A few tongues to set the mood?

by K.W. Leslie, 17 May

Tongues aren’t mood enhancers. They’re prayer and prophecy.

1 Corinthians 14.5-12.

One of the practices I see too often in Pentecostal churches is the very same one Paul and Sosthenes saw in the church at Corinth. It’s the use of praying in tongues as atmosphere. “Okay everybody, call out to God in your prayer language,” will be the instruction. (Sometimes with the caveat, “If you have a prayer language,” and hopefully they do.) Then everybody’s expected to pray, or sing, or make various joyful noises, in tongues.

What’s this all about? Well, tongues are prayer. So we’re praying, and prayer is good. Right?

Except that’s not entirely why they’re doing it. They’re doing it to set the mood. “Change the atmosphere,” might be another way Christians put it. Create a vibe.

Ostensibly it’s to call upon the Holy Spirit, ’cause he’s the one who empowers tongues. 1Co 12.10 Makes it more obvious he’s in the room… ’cause he’s working the room, in order to get all these tongues unloosed. Secondarily, once people realize the Spirit’s in the room, that God’s really up to something, their attitudes might change.

Plus there’s this false idea found among too many Christians that when we pray, we gotta be in the right headspace. We gotta “incline our hearts towards prayer.” We gotta psyche ourselves into feeling holy, or receptive to anything God might say, or at least banish distracting (or naughty) thoughts from our minds.

For many Christians, when we find ourselves in a church building where a whole lot of Christians are audibly worshiping, it feels… well, different. Otherworldly. Holy. They love this feeling. It’s part of the reason one of my Orthodox friends loves going to church: He doesn’t speak a lick of Russian, but the incense and all these guys praying away in Russian… it just makes him feel transported to a mystic place. Pentecostals also don’t mind not understanding a word. And honestly, they wouldn’t mind (well, much) if it turns out a number of these “prayers” aren’t even prayer, but Christians making funny sounds to the best of their ability—with no Holy Spirit behind any of it. I’ve caught plenty of Christians praying in Spanish, figuring none of these monolingual Anglos sitting by them would know the difference anyway.

Like I said, it’s about setting the mood. Evoking a feeling of the Holy Spirit in the building, empowering people to pray. So… now that he’s empowered the tongues, what’s he gonna do next? ’Cause his presence is here! He’s making the place holy! The Holy Spirit’s gonna do something!

So what does he wind up doing? Well, it varies by church. In most of the churches I’ve been to: Not a lot.

I mean, the church service was nice. The music was good. People came away feeling positive and uplifted. But what’d we see in the way of miracles? Prophecies? People getting cured of illness? People having life-changing transformations, like coming to Jesus, dedicating themselves to follow him better, making major life decisions? Well… maybe there was four or five of those. But that happens at any church; even among cessationists, who are pretty sure the Holy Spirit’s only job is to magnify your bible. If that.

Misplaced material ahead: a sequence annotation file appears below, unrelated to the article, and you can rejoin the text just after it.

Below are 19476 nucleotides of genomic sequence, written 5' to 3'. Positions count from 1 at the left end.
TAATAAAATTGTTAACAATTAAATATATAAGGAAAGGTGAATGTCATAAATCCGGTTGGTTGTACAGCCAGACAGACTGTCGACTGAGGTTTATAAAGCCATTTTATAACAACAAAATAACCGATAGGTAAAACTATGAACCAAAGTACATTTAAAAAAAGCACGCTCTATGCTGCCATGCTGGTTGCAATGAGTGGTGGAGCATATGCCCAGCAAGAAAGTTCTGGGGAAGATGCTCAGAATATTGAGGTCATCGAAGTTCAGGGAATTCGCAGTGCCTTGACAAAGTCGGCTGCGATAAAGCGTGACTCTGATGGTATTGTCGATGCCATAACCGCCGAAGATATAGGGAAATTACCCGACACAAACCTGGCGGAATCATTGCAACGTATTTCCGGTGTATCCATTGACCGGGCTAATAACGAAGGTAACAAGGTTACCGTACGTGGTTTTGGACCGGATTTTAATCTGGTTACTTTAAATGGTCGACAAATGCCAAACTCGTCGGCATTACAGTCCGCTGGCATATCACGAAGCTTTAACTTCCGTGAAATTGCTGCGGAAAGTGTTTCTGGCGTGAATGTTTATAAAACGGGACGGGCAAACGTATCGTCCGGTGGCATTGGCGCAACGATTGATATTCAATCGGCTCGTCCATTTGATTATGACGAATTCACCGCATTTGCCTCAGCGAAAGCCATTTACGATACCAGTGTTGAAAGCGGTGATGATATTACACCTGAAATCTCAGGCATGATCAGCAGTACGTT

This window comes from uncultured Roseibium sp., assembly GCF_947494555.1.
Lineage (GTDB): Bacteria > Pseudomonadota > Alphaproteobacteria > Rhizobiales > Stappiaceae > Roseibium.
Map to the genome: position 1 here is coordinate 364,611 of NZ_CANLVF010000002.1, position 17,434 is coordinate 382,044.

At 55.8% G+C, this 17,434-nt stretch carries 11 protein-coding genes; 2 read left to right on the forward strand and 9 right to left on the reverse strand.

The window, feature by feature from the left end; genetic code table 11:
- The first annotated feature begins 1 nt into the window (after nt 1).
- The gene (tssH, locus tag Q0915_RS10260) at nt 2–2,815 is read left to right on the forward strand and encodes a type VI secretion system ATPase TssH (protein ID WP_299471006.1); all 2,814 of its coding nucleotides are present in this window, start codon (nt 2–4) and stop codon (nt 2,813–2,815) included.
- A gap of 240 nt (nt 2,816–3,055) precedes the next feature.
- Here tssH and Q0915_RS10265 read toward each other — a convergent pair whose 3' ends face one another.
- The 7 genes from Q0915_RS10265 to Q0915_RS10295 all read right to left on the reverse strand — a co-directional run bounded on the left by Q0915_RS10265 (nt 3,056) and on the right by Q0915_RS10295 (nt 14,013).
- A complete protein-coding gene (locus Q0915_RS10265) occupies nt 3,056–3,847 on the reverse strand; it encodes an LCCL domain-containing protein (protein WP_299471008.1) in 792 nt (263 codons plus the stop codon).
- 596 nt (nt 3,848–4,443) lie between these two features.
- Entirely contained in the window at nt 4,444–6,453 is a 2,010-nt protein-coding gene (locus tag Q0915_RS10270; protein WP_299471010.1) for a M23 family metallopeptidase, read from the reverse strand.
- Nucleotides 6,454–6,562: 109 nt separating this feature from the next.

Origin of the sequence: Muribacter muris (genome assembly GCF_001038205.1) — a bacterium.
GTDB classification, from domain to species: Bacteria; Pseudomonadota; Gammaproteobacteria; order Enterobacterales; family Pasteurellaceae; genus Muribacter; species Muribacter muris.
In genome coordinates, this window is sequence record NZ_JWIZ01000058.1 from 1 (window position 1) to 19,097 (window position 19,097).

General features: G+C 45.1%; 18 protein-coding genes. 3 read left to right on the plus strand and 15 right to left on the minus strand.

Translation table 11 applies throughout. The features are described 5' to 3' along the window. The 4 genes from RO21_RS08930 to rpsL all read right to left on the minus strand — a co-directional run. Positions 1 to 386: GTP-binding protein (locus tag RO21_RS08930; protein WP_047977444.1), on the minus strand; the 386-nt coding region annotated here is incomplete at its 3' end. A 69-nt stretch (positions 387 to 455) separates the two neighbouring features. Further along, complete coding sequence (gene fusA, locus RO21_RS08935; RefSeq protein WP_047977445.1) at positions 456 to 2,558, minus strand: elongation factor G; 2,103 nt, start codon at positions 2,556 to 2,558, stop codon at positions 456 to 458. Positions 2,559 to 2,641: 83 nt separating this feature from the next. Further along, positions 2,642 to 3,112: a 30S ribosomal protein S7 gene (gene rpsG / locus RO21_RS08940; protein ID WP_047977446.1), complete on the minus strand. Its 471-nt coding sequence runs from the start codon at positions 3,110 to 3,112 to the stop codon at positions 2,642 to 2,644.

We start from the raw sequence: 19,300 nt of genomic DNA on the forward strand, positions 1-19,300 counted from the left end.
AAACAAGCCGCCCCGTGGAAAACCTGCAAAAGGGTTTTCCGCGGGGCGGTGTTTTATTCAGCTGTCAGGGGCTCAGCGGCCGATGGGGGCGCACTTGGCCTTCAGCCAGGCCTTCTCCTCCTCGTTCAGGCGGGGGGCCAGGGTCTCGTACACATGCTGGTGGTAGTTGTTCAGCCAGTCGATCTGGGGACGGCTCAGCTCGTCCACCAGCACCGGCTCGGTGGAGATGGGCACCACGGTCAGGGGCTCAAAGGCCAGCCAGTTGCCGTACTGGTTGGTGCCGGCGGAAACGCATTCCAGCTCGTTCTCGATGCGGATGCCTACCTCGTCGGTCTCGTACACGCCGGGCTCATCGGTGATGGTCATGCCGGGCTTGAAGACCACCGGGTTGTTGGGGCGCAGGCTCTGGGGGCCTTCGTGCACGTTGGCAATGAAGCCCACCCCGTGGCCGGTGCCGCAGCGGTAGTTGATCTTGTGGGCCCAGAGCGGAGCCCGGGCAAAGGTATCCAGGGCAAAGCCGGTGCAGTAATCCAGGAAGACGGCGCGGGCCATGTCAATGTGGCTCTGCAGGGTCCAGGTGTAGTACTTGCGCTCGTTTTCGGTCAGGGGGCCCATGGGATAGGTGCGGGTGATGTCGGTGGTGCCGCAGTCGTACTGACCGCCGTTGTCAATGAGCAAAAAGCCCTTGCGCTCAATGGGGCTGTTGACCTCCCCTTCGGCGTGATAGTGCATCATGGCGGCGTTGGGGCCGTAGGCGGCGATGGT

Oh, I won’t even touch what the cessationists think about this practice. They got their own issues anyway.

Not really tongues gone wild.

Much of the mainstream teaching on tongues, and 1 Corinthians, comes from the cessationist worldview anyway. They believe God turned off the miracles once the New Testament was complete; therefore they treat 1 Corinthians as ancient history, not current directions on how to worship and minister. And even those who believe God never turned off the miracles, are still inundated by cessationist interpretations and commentaries… which mislead ’em into downplaying these gifts. Even despising them.

Thanks to them, I’ve actually heard Pentecostals teach, “Tongues is the least of the gifts.” Where’s that in the bible again? It’s not there. But they heard it somewhere—and aren’t aware it came from a doubter and unbeliever. Whose interpretations they still embrace, and never think to scrutinize. Whose attitudes about prayer tongues and prophecy tongues are like talking about syrah and pinot with a teetotaler: It’s all wine to him, and he doesn’t want any. And would really rather you not have any either.

Hence so many interpretations of 1 Corinthians are, to be frank, biased against tongues. They read the letter through a lens of negativity: The Corinthians must’ve been wild, out-of-control, fleshly, even pagan. That behavior needed to be stamped out, and still does; good thing Paul and Sosthenes wrote them this letter.

Except the apostles didn’t ban the practice of tongues. In fact they banned the banning of it. 1Co 14.39 What they wanted was a lot more self-control among the Corinthians: Think about what you’re doing. Is it achieving what you expect? Or is it just an excuse for self-indulgence? Is it building up the group? Why worship together if we’re not gonna grow one another?

And… and I’ll just quote the apostles; that’s easier.

1 Corinthians 14.5-12 KWL
5 I want all of you to speak in tongues; most of all so you can prophesy.
Prophesy-speakers are more valuable than tongues-speakers—
unless tongues-speakers interpret themselves so the church can be built up.
6 Now fellow Christians, when I come to you as a tongues-speaker,
how do I benefit you when I don’t speak to you of revelation, knowledge, prophecy, nor teaching?
7 Likewise any non-vocal sound: When a flute or guitar is played improperly,
how will you know whether someone played the flute or the guitar?
8 When an unrecognizable sound comes out of a siren,
who prepares for an emergency?
9 Likewise you with tongues: When you don’t give a word that’s easy to understand,
how will people know what’s been said? You’re wasting your breath.